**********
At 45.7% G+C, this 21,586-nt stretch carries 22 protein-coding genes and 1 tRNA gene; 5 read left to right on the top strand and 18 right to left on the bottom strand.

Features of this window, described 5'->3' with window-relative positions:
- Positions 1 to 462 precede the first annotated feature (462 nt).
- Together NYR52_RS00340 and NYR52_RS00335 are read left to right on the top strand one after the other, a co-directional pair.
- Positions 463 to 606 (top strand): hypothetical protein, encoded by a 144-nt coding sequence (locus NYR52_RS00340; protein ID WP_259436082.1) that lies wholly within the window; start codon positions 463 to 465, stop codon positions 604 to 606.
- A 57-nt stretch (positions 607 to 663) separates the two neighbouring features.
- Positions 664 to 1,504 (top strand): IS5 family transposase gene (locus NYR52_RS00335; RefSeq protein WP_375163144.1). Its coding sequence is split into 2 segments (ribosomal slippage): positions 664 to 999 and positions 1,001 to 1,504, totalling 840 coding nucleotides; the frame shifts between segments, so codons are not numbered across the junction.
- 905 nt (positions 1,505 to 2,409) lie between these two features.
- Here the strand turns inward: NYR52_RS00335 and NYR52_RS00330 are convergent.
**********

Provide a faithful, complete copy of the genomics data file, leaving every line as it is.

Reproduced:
At 45.7% G+C, this 21,586-nt stretch carries 22 protein-coding genes and 1 tRNA gene; 5 read left to right on the top strand and 18 right to left on the bottom strand.

Features of this window, described 5'->3' with window-relative positions:
- Positions 1 to 462 precede the first annotated feature (462 nt).
- Together NYR52_RS00340 and NYR52_RS00335 are read left to right on the top strand one after the other, a co-directional pair.
- Positions 463 to 606 (top strand): hypothetical protein, encoded by a 144-nt coding sequence (locus NYR52_RS00340; protein ID WP_259436082.1) that lies wholly within the window; start codon positions 463 to 465, stop codon positions 604 to 606.
- A 57-nt stretch (positions 607 to 663) separates the two neighbouring features.
- Positions 664 to 1,504 (top strand): IS5 family transposase gene (locus NYR52_RS00335; RefSeq protein WP_375163144.1). Its coding sequence is split into 2 segments (ribosomal slippage): positions 664 to 999 and positions 1,001 to 1,504, totalling 840 coding nucleotides; the frame shifts between segments, so codons are not numbered across the junction.
- 905 nt (positions 1,505 to 2,409) lie between these two features.
- Here the strand turns inward: NYR52_RS00335 and NYR52_RS00330 are convergent.